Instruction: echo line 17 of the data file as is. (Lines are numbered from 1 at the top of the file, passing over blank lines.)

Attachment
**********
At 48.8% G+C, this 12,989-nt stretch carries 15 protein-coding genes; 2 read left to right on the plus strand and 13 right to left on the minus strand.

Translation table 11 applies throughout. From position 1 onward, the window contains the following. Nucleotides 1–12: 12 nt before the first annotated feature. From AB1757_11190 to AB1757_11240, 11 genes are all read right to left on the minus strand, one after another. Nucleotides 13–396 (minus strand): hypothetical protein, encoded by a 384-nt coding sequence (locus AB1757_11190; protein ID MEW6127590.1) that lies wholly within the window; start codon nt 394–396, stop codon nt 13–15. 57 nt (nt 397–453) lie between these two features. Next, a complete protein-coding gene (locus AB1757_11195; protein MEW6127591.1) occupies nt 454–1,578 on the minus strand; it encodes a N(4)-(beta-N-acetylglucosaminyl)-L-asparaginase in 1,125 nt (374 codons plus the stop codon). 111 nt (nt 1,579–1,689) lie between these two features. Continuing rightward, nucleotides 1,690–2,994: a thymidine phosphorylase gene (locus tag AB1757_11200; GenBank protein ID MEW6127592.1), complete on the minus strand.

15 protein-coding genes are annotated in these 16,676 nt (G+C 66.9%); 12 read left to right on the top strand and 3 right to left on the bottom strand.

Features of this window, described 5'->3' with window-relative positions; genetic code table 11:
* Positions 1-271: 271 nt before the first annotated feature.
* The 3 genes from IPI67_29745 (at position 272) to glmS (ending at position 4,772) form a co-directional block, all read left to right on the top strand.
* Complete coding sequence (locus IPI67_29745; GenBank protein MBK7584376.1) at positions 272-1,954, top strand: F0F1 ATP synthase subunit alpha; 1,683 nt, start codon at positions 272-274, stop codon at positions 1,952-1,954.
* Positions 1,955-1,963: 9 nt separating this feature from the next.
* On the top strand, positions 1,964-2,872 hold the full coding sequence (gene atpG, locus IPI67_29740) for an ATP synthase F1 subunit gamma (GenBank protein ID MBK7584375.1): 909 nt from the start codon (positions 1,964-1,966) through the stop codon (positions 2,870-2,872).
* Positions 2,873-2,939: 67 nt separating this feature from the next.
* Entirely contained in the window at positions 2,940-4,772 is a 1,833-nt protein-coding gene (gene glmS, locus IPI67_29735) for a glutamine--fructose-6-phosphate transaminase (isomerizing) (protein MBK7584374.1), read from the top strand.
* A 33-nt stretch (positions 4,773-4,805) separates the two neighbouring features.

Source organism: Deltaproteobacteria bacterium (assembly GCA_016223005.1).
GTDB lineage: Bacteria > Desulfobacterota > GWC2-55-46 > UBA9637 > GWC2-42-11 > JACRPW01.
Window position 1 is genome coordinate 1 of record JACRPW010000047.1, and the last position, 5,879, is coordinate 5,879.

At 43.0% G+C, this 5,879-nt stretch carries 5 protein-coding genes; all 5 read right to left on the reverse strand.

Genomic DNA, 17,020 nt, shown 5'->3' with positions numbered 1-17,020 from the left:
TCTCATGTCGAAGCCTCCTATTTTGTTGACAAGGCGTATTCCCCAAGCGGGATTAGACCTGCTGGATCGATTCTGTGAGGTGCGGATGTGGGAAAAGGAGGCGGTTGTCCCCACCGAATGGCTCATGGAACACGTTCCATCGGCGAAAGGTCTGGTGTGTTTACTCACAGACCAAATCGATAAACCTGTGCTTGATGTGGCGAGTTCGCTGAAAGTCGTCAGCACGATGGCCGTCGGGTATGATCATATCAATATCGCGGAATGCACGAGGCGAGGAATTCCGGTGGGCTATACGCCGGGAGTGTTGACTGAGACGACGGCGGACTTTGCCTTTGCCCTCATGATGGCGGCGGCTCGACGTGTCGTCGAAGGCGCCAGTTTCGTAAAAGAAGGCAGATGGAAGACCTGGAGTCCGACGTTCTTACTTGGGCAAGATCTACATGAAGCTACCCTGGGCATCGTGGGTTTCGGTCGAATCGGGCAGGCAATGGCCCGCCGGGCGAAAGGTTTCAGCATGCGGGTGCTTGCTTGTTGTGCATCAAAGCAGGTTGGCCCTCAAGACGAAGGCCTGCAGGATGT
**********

Genomic DNA, 17,020 nt, shown 5'->3' with positions numbered 1-17,020 from the left: